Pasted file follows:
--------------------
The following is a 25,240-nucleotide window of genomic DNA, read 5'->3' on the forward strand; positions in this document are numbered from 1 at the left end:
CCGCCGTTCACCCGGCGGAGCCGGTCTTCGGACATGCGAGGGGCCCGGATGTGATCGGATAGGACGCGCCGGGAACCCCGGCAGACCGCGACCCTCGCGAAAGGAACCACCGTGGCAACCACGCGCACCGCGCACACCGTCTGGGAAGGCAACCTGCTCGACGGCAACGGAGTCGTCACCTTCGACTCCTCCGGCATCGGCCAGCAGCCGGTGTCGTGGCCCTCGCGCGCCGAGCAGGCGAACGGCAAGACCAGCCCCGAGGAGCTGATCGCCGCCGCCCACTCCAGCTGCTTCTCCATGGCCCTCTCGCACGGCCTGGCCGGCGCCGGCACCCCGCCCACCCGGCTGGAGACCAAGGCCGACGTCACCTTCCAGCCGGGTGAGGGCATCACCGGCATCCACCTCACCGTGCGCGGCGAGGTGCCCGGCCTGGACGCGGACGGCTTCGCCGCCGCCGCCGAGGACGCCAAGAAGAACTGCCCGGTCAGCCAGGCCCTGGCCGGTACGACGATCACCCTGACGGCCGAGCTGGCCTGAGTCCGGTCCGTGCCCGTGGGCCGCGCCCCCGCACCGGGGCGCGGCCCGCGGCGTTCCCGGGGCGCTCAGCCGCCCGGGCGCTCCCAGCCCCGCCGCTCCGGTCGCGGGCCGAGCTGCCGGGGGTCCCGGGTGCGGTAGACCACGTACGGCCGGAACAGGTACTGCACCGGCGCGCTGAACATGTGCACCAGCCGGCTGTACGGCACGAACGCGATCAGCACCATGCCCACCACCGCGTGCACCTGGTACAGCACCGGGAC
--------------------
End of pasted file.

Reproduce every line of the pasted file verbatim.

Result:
The following is a 25,240-nucleotide window of genomic DNA, read 5'->3' on the forward strand; positions in this document are numbered from 1 at the left end:
CCGCCGTTCACCCGGCGGAGCCGGTCTTCGGACATGCGAGGGGCCCGGATGTGATCGGATAGGACGCGCCGGGAACCCCGGCAGACCGCGACCCTCGCGAAAGGAACCACCGTGGCAACCACGCGCACCGCGCACACCGTCTGGGAAGGCAACCTGCTCGACGGCAACGGAGTCGTCACCTTCGACTCCTCCGGCATCGGCCAGCAGCCGGTGTCGTGGCCCTCGCGCGCCGAGCAGGCGAACGGCAAGACCAGCCCCGAGGAGCTGATCGCCGCCGCCCACTCCAGCTGCTTCTCCATGGCCCTCTCGCACGGCCTGGCCGGCGCCGGCACCCCGCCCACCCGGCTGGAGACCAAGGCCGACGTCACCTTCCAGCCGGGTGAGGGCATCACCGGCATCCACCTCACCGTGCGCGGCGAGGTGCCCGGCCTGGACGCGGACGGCTTCGCCGCCGCCGCCGAGGACGCCAAGAAGAACTGCCCGGTCAGCCAGGCCCTGGCCGGTACGACGATCACCCTGACGGCCGAGCTGGCCTGAGTCCGGTCCGTGCCCGTGGGCCGCGCCCCCGCACCGGGGCGCGGCCCGCGGCGTTCCCGGGGCGCTCAGCCGCCCGGGCGCTCCCAGCCCCGCCGCTCCGGTCGCGGGCCGAGCTGCCGGGGGTCCCGGGTGCGGTAGACCACGTACGGCCGGAACAGGTACTGCACCGGCGCGCTGAACATGTGCACCAGCCGGCTGTACGGCACGAACGCGATCAGCACCATGCCCACCACCGCGTGCACCTGGTACAGCACCGGGAC